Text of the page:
U.S. equities surged higher on Thursday, pushing the Dow Jones Industrial Average up and over the 24,000 level for the first time. The catalyst was word irascible Senator John McCain (R-AZ) would support the GOP’s tax reform legislation.
While there are a number of other GOP senators that have voiced concern with the bill as written, this fueled hope tax cuts could actually happen before the end of the year.
But it was far from a “clean” rise, with a number of oddities in play from a rise in the CBOE Volatility Index to weakness in small-cap stocks and the jagged selling in Treasury bonds. This feels like a blow-off top.
In the end, the Dow Jones Industrial Average gained 1.4%, the S&P 500 gained 0.8%, the Nasdaq Composite gained 0.7% and the Russell 2000 gained 0.1% after dipping into negative territory at one point.
Treasury bonds weakened, the dollar outperformed, gold lost 0.7%, and crude oil gained 0.2% as OPEC announced a nine-month extension of the supply-cut agreement hammered out last year.
Breadth was positive, with 1.4 advancers for every decline Volume was very heavy, with activity at 185% of the NYSE’s 30-day average. Energy led the way with a 1.6% gain while REITs were the laggards, up just 0.1%.
HCA Healthcare Inc (NYSE:HCA) gained 6.1% on an upgrade to overweight at JPMorgan. Grocer Kroger Co (NYSE:KR) gained 6.1% on a quarterly earnings beat. And Express, Inc. (NYSE:EXPR) gained 5.5% on solid earnings.
On the downside, Juniper Networks, Inc. (NYSE:JNPR) lost 5.9% after reports the company was in talks with Nokia on a sale were later denied.
Turning back to tax reform, two major procedural hurdles were passed in recent days clearing the way for a final vote as early as tonight or Friday morning. Yet specifics surrounding a demand by deficit hawks for a revenue trigger — which would raise taxes should economic growth underperform — could trip things up still. Such a move may not comply with Senate rules and could trigger resistance from other Republicans.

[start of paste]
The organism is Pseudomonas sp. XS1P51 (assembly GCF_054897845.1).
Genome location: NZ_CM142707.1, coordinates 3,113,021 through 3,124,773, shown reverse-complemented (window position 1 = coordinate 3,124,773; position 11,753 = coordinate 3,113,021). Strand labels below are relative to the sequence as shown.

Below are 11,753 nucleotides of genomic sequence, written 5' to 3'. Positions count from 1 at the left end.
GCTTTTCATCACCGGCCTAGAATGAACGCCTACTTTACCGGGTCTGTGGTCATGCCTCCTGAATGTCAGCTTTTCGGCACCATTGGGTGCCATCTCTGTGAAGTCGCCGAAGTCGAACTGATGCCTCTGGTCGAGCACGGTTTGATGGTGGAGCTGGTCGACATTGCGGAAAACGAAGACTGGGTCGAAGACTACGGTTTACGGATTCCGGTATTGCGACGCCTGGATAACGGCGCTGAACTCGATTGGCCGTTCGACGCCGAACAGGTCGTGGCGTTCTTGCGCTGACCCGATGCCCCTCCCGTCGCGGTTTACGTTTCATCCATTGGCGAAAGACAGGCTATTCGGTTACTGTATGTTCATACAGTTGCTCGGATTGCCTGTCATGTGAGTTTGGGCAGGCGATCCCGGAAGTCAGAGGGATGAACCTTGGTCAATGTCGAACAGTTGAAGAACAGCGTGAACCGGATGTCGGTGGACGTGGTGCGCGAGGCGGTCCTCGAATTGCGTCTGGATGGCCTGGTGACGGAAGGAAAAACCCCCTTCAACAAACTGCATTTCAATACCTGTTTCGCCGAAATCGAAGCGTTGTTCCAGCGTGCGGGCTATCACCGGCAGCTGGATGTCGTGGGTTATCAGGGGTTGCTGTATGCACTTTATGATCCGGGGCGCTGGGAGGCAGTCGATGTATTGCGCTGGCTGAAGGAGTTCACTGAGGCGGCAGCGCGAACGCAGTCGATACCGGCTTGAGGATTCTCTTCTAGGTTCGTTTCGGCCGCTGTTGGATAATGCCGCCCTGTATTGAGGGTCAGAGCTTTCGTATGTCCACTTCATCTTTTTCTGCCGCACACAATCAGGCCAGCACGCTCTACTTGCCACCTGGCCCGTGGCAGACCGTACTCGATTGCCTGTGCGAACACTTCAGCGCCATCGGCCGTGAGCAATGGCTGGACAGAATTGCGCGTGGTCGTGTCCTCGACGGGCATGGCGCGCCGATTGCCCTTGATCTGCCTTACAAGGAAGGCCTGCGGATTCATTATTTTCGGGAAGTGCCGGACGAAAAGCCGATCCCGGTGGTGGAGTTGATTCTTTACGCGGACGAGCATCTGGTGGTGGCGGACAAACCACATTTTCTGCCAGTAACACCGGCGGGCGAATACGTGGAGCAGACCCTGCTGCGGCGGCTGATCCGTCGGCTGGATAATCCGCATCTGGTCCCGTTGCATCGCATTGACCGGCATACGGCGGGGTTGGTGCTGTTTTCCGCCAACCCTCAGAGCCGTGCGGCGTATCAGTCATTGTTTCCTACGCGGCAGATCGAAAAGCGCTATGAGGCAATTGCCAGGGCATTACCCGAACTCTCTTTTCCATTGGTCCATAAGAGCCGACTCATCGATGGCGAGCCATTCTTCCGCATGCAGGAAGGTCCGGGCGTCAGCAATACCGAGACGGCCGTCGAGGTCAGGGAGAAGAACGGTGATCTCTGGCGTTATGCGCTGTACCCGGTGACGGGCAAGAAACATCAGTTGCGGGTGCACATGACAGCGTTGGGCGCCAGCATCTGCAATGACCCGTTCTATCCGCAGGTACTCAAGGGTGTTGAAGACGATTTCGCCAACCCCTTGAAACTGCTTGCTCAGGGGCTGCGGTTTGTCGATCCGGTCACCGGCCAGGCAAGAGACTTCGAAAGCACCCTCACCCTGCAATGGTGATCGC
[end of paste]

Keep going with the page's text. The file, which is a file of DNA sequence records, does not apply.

It’s far from a done deal. Especially with the Joint Committee on Taxation warning this afternoon that the Senate tax bill pays off less than half of its cost, resulting in a $1 trillion increase in the national debt over a 10-year period.
While this is a time of seasonal strength, and fundamental tailwinds seem to be in play, things have come too far too fast without a normal market correction. For the first time ever, global stocks have risen for 13 consecutive months.
Small traders are holding their most aggressive long position since Brexit. And earlier this week, all four major indices hit a new record high in unison.
That last item has only happened three other times in November according to SentimenTrader: 1980, 1996, and 2016. And the aftermath wasn’t pretty: The maximum loss in the month that followed totaled 9.3%, 4.8% and 1%, respectively.
Check out Serge Berger’s Trade of the Day for Dec. 1.
To see a list of the companies reporting earnings today, click here.
For a list of this week’s economic reports due out, click here.
Tell us what you think about this article! Drop us an email at email@example.com, chat with us on Twitter at @InvestorPlace or comment on the post on Facebook. Read more about our comments policy here.